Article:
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In short

Looking at the genetic code, it appears that most redundancy is on the third letter rather than on the first or the second letter of the codon. Why has it evolved this way?


Longer version

In order to compare the relative redundancy accounted by each letter of the codon, let's assume that that every codon occurs at equal frequency. It is probably wrong but useful for the sake of the calculations. Using observed frequencies of codon usage in a given population would change the following probabilities but the question of why some positions in the codon has more redundancy than some others still hold.

A substitution of the first letter of the codon has a probability of $\frac{1}{2048}≈0.00005$ (Stop codon) to be synonymous. A substitution of the second letter of the codon has a probability $\frac{3}{256}≈0.012$ (nucleobases U and G) to be synonymous. A substitution of the third letter has a probability of exactly $\frac{2}{3}$ to be synonymous.

Probability of a substitution to be synonymous given that it occurred on the...

  • First letter: $\frac{1}{2048}≈0.00005$
  • Second letter: $\frac{3}{256}≈0.012$
  • Third letter: $\frac{2}{3}$

Why are there more redundancy on the third position than on the second (which has more redundancy than the first position) in the codon?

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    $\begingroup$ ever heard of wobble base pairs? i guess, the reason is that binding of anticodon to codon happens with directionality, 5'-3' (on codon side), that is why when first 2 bases are connected, third one in anticodon has not enough energy to break pairing even if it is very different. $\endgroup$ – aaaaaa Jul 5 '15 at 0:20
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To fully comprehend the concept of wobble base-pairing we need to consider the nucleotide sequences of the anti-codons in the tRNAs that have to "read" the genetic code when the mRNA is being translated on the ribosome. The nucleotide in the anti-codon's wobble position is, for example, often inosine. Under the rules for wobble base-pairing an Inosine can potentially base-pair with three other nucleotides.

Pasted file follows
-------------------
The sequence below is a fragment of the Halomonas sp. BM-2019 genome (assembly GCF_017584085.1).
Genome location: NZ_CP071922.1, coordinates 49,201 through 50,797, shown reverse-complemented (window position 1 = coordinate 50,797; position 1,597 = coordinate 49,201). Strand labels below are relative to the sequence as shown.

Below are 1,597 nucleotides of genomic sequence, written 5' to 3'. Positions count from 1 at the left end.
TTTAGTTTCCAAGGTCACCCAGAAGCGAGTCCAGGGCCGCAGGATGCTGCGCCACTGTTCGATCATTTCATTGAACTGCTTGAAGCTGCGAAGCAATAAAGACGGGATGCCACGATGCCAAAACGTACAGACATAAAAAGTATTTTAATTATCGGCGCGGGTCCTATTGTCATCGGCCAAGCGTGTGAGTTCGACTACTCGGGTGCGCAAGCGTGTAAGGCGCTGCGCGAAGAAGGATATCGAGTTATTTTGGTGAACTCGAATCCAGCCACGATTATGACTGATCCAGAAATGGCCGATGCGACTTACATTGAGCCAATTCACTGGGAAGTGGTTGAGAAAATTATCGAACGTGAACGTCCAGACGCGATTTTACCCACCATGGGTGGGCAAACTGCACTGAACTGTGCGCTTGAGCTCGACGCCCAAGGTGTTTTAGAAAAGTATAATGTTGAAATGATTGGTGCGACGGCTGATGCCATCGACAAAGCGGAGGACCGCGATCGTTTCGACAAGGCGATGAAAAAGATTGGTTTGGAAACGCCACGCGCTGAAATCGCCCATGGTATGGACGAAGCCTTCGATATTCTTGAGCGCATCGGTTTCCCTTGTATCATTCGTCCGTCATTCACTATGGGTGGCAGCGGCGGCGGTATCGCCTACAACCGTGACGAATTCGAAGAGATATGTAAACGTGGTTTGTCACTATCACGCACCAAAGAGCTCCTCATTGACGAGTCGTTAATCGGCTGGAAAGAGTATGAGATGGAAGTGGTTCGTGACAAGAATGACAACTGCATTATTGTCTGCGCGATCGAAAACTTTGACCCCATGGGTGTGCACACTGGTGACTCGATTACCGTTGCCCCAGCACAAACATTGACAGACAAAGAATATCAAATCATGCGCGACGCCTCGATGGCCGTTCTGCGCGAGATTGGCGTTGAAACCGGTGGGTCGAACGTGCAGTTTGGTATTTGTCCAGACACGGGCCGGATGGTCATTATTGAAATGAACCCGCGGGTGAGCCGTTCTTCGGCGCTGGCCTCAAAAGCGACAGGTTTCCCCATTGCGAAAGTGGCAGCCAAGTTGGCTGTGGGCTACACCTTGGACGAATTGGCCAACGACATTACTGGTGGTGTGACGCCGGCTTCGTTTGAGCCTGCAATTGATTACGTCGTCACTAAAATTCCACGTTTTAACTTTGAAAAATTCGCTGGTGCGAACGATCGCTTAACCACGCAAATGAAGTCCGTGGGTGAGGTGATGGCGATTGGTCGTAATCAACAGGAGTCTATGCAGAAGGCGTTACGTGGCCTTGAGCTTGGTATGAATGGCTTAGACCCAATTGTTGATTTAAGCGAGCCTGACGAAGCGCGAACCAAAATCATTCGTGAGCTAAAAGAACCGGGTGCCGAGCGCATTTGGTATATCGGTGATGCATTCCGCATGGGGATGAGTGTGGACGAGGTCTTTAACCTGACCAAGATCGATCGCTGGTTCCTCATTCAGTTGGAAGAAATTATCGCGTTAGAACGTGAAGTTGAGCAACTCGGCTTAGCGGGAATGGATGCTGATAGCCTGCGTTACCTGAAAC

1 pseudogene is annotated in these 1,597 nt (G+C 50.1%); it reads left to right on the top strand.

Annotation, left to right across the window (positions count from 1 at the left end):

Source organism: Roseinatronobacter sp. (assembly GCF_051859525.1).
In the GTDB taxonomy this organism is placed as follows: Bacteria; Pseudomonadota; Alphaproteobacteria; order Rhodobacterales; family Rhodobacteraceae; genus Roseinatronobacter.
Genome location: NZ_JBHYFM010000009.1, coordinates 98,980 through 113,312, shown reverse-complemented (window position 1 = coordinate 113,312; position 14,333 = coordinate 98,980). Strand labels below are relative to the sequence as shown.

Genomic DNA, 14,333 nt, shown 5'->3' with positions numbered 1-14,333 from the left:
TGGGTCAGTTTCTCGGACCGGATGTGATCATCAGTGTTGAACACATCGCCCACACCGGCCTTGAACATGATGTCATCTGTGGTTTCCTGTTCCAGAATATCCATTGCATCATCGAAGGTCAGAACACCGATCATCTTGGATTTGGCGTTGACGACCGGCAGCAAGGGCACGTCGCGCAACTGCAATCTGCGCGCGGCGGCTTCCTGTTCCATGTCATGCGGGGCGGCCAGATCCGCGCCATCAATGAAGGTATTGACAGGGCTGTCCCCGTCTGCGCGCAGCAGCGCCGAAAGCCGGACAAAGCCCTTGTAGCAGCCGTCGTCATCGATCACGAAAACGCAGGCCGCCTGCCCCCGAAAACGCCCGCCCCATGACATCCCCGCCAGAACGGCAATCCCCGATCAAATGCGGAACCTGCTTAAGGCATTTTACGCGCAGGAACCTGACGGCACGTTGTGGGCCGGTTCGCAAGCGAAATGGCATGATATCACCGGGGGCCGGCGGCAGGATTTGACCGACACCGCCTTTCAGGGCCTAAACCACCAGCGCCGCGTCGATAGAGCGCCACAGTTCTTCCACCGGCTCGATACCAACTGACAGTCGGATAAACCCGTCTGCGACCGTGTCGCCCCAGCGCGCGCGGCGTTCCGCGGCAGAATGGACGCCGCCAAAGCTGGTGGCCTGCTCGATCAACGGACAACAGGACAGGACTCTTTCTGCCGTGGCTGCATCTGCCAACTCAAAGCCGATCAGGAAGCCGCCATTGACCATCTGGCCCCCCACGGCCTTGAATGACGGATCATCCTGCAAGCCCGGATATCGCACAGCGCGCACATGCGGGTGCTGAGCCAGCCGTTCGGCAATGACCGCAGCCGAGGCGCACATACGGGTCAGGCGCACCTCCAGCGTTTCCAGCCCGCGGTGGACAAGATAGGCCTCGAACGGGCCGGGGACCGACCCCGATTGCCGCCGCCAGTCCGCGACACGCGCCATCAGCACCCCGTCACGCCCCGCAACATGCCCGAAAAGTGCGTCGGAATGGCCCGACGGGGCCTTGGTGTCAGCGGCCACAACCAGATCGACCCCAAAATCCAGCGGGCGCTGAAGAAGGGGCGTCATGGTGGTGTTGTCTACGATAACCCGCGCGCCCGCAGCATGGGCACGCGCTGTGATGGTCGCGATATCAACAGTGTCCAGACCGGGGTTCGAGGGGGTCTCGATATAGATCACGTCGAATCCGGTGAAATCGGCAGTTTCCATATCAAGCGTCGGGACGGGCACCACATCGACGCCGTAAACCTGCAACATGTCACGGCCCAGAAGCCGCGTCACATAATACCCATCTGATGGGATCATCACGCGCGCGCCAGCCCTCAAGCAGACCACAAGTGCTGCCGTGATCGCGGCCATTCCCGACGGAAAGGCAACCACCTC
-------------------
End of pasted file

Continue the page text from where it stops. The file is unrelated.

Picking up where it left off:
In real terms that means a cell can use less than 63 unique tRNA genes to decode mRNAs carrying messages made of the 63 different "words" (codons).

In an active cell the Ribosome's A-site, where the charged tRNA binds, is occupied by the incorrect tRNA most of the time (based on the law of mass action where any charged tRNA can randomly diffuse into the binding site). With tRNAs that can recognize multiple codons (which is what the wobble hypothesis gets us), any given protein can be translated faster (assuming that correct charged tRNAs are limiting for the polypeptide polymerization reaction).

So those are the practical ramifications of the table that you presented, but the explanation, as for most why based questions about biological evolution, is a retrofit. Natural selection can only work with the materials at hand, and so we can infer that during the period when this genetic code was finalized that the organisms who used it were more successful than the others. And the current code is based on whatever the previous one looked like. "Descent by modification" is the original description.

[whoops, sorry about the pedantic voice on the "how selection works" bit, I just looked at your profile and realized you can likely teach me on this subject]

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